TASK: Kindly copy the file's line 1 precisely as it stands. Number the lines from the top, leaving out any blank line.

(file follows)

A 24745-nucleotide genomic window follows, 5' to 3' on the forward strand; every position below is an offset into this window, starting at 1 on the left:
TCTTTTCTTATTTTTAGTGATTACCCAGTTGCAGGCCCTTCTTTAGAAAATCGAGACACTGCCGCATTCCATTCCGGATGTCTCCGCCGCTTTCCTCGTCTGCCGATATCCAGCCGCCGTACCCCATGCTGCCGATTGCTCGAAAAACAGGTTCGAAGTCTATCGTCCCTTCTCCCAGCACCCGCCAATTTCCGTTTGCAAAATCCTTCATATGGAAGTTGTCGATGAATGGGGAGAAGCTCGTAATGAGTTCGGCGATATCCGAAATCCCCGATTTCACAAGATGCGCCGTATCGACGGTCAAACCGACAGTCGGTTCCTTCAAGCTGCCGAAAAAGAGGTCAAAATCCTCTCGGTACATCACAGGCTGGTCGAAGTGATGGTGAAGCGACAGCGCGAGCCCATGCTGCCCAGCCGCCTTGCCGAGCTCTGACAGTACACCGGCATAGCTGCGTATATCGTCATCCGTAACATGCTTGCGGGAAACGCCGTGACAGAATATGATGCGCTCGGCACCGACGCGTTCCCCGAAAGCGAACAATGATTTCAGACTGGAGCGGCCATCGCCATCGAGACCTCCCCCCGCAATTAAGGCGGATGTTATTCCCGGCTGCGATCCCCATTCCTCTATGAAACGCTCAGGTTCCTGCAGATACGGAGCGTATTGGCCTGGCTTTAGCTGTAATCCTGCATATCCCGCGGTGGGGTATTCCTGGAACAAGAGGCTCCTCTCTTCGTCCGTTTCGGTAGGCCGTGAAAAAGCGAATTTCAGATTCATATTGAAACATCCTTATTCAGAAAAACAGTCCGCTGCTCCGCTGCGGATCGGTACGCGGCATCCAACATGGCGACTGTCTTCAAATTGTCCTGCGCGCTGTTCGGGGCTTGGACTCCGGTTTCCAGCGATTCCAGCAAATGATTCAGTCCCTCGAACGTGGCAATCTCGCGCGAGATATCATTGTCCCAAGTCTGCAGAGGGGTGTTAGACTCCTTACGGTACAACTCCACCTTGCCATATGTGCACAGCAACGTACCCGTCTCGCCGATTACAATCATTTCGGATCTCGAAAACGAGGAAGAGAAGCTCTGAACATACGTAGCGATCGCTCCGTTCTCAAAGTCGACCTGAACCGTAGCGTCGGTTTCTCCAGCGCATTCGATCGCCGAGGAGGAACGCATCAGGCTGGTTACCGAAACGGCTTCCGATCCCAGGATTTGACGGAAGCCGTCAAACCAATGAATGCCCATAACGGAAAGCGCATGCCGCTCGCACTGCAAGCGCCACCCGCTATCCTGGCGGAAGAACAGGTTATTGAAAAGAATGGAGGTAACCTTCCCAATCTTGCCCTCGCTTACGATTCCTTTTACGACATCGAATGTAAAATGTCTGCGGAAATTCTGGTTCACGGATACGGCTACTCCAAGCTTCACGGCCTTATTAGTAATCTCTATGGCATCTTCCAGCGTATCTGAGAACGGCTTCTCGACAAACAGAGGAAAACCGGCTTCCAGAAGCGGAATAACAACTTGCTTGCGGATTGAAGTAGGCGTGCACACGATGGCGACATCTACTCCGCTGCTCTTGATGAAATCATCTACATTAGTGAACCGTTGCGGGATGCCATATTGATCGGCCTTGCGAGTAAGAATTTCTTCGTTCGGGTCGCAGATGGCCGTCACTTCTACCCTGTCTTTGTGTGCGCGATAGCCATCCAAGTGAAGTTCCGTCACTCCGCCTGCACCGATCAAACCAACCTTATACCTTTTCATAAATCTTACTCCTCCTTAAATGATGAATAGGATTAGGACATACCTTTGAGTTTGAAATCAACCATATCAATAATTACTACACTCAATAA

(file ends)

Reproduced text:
A 24745-nucleotide genomic window follows, 5' to 3' on the forward strand; every position below is an offset into this window, starting at 1 on the left: